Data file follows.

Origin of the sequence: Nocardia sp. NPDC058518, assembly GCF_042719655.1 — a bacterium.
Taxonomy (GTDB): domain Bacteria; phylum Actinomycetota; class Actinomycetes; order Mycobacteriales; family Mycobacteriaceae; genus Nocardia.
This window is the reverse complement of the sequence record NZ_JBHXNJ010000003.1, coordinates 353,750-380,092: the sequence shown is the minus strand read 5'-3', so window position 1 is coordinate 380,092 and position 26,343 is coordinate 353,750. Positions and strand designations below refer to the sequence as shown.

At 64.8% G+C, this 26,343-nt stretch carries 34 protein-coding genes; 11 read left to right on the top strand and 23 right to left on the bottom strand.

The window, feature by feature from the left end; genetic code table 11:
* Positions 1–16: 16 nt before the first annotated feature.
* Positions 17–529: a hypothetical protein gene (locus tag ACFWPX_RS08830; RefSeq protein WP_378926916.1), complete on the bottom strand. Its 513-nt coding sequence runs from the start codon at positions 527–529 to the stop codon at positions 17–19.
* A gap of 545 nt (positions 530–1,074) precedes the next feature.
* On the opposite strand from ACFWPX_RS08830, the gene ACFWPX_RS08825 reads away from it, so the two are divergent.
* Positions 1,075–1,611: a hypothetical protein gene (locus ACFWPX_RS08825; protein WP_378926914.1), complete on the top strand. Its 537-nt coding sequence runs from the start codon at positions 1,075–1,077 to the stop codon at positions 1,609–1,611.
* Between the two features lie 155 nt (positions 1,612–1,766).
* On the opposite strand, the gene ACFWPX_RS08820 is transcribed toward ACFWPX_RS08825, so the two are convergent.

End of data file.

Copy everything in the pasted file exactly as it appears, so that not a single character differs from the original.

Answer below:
Origin of the sequence: Nocardia sp. NPDC058518, assembly GCF_042719655.1 — a bacterium.
Taxonomy (GTDB): domain Bacteria; phylum Actinomycetota; class Actinomycetes; order Mycobacteriales; family Mycobacteriaceae; genus Nocardia.
This window is the reverse complement of the sequence record NZ_JBHXNJ010000003.1, coordinates 353,750-380,092: the sequence shown is the minus strand read 5'-3', so window position 1 is coordinate 380,092 and position 26,343 is coordinate 353,750. Positions and strand designations below refer to the sequence as shown.

At 64.8% G+C, this 26,343-nt stretch carries 34 protein-coding genes; 11 read left to right on the top strand and 23 right to left on the bottom strand.

The window, feature by feature from the left end; genetic code table 11:
* Positions 1–16: 16 nt before the first annotated feature.
* Positions 17–529: a hypothetical protein gene (locus tag ACFWPX_RS08830; RefSeq protein WP_378926916.1), complete on the bottom strand. Its 513-nt coding sequence runs from the start codon at positions 527–529 to the stop codon at positions 17–19.
* A gap of 545 nt (positions 530–1,074) precedes the next feature.
* On the opposite strand from ACFWPX_RS08830, the gene ACFWPX_RS08825 reads away from it, so the two are divergent.
* Positions 1,075–1,611: a hypothetical protein gene (locus ACFWPX_RS08825; protein WP_378926914.1), complete on the top strand. Its 537-nt coding sequence runs from the start codon at positions 1,075–1,077 to the stop codon at positions 1,609–1,611.
* Between the two features lie 155 nt (positions 1,612–1,766).
* On the opposite strand, the gene ACFWPX_RS08820 is transcribed toward ACFWPX_RS08825, so the two are convergent.